Otto Nicolai conducted a "Grand Concert" on March 28, 1842 in the Großer Redoutensaal which was presented by "all the orchestra members of the imperial "Hof-Operntheater". This "Philharmonic Academy", as it was originally called, is rightly regarded as the origin of the orchestra, because all the principles of the "Philharmonic Idea", which still apply today, were put into practice for the first time:
- Only a musician who plays in the Vienna State Opera Orchestra (originally Court Opera Orchestra) can become a member of the Vienna Philharmonic.
- The orchestra is artistically, organizationally and financially autonomous, and all decisions are reached on a democratic basis in a completely independent and autonomous way during the general meeting of all members.
- The day-to-day management is the responsibility of a democratically elected body, the administrative committee.
Despite a successful start,Otto Nicolai left Vienna permanently in 1847; due to this and the Revolution in Vienna (1848) the young enterprise almost collapsed. In 1860 the orchestra gained final stability thanks to subscription concerts and the cooperation with important conductors, composers and soloists (Otto Dessoff, Hans Richter, Richard Wagner, Giuseppe Verdi, Anton Bruckner, Johannes Brahms, Franz Liszt). In 1877 the Vienna Philharmonic had its first performance outside of Vienna at what was then known as the “Salzburg Musikfest” and it performed abroad for the first time at the World Exhibition in Paris in 1900 with Gustav Mahler conducting.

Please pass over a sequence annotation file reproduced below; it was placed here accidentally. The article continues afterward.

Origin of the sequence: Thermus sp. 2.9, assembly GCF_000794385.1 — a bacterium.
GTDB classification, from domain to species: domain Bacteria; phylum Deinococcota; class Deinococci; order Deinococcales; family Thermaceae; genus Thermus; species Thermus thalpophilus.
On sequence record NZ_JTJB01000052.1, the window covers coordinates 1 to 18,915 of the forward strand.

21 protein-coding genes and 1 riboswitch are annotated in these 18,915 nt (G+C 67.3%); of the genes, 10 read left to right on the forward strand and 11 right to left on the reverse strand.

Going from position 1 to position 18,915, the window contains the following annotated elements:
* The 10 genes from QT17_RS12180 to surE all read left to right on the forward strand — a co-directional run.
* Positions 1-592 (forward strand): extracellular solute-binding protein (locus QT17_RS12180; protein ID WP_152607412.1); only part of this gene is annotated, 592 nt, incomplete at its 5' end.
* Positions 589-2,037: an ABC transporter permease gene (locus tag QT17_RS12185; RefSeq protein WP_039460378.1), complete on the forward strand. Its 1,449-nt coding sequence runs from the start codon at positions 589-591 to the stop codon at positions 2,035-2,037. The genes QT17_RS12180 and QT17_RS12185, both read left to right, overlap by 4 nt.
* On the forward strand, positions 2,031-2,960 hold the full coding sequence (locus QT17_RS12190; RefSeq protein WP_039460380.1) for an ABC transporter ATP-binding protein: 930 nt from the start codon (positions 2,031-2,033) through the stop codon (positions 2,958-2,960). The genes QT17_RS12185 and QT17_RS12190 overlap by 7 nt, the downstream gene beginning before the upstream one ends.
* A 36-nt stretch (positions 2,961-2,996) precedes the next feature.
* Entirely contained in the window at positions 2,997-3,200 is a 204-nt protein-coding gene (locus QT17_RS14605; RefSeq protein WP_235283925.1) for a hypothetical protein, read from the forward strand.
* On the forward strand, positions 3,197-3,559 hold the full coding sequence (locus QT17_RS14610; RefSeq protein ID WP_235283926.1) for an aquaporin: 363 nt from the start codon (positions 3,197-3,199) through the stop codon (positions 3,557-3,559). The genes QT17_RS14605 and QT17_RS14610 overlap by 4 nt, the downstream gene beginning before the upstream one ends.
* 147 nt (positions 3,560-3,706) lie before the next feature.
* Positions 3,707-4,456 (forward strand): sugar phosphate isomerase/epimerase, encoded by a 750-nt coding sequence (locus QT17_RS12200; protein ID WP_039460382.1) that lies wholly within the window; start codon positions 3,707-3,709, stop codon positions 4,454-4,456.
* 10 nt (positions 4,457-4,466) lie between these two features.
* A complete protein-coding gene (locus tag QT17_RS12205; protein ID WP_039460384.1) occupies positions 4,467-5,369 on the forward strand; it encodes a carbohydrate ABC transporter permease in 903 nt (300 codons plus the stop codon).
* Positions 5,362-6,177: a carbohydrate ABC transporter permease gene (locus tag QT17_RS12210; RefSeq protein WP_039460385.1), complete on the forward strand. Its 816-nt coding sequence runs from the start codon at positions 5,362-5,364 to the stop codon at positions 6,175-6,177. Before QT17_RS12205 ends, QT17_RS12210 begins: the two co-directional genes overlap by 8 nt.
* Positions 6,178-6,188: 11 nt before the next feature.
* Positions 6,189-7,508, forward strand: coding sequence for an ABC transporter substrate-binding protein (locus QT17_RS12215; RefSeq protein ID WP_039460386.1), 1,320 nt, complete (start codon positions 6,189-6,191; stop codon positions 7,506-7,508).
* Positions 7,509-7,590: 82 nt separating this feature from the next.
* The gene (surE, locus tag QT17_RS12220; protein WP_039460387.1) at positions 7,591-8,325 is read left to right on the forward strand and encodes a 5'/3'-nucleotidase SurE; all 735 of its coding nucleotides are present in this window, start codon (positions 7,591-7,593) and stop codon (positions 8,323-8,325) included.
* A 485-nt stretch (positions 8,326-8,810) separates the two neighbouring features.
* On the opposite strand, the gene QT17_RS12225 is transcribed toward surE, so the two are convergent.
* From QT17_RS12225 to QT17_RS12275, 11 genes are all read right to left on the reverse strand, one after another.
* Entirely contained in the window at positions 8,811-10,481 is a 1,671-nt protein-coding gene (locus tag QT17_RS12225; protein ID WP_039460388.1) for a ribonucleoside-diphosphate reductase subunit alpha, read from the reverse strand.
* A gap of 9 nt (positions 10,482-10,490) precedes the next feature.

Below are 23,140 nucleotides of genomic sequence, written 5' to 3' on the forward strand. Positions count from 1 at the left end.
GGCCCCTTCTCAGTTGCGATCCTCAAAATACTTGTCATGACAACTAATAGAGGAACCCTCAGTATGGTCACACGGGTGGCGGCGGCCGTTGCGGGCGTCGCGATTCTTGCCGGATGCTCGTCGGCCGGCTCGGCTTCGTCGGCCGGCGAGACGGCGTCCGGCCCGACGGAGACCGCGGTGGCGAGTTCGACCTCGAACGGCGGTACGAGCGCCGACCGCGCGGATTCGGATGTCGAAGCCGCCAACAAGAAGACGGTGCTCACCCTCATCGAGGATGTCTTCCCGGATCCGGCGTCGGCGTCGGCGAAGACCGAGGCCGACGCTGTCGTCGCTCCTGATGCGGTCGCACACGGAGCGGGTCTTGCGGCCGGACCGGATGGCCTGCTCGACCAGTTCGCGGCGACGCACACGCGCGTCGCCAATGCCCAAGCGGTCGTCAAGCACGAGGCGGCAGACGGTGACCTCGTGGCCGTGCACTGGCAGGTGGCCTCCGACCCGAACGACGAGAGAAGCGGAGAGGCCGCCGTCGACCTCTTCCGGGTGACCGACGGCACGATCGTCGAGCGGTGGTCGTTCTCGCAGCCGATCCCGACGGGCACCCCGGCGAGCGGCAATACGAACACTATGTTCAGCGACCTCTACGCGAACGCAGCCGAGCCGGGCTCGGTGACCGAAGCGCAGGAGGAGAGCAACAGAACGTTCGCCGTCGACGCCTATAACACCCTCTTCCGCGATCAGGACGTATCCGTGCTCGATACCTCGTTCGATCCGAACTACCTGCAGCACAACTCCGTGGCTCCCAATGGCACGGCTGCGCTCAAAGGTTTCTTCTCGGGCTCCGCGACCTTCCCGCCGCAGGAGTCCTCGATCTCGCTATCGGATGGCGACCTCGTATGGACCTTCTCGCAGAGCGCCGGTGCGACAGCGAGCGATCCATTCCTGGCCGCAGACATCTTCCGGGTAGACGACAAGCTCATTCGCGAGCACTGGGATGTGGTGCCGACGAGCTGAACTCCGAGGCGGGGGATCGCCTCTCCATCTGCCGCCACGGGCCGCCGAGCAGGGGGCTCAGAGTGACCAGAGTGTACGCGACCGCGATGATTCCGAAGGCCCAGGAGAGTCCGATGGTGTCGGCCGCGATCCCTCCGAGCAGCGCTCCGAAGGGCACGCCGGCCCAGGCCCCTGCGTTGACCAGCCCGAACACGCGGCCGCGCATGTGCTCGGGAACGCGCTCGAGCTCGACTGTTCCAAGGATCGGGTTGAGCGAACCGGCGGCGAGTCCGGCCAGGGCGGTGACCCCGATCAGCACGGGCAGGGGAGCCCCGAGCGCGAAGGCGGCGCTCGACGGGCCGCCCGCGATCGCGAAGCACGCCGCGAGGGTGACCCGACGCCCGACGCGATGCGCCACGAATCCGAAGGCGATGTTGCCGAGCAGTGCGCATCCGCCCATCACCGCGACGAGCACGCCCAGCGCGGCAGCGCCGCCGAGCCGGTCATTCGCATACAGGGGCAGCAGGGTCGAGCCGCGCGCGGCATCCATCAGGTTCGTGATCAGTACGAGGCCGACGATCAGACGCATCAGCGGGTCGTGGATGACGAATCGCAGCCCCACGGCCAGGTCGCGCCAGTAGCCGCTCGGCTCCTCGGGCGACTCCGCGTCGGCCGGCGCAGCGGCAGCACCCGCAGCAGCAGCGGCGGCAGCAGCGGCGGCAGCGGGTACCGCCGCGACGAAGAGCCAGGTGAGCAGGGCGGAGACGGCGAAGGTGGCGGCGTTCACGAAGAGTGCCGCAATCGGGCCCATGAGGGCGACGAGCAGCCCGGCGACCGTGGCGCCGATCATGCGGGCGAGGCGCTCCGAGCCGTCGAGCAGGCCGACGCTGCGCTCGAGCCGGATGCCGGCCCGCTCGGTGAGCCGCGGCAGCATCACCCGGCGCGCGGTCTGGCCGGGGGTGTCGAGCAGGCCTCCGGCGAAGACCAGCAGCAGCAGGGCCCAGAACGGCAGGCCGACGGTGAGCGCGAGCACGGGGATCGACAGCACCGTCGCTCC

The orchestra has been a registered association since 1908. The only significant change in all those years was to switch, in 1933, from having one conductor for a complete season of subscription concerts to the present system of having various guest conductors within a season. The Philharmonic's close relationship to Richard Strauss, of course, is of great historical importance. Further musical highlights were artistic collaborations with Arturo Toscanini, the long-lasting cooperation with Wilhelm Furtwängler and – after 1945 – with honorary conductors Karl Böhm and Herbert von Karajan as well as the Vienna Philharmonic’s honorary member Leonard Bernstein.
The Vienna Philharmonic has performed approximately 7000 concerts since his creation on all five continents, has participated in the Salzburg Festival since 1922, is permanently guest at the Festival Wiener Festwochen, the Mozart Week in Salzburg or the Lucerne Festival, has been presenting Vienna Philharmonic Weeks in New York since 1989 and in Japan since 1993. The orchestra organizes the New Year's Concert, which is broadcast internationally in over 70 countries, and the Summer Night Concert Schönbrunn in the unique ambience of the gardens of Schönbrunn palace, attended annually by up to 120,000 people.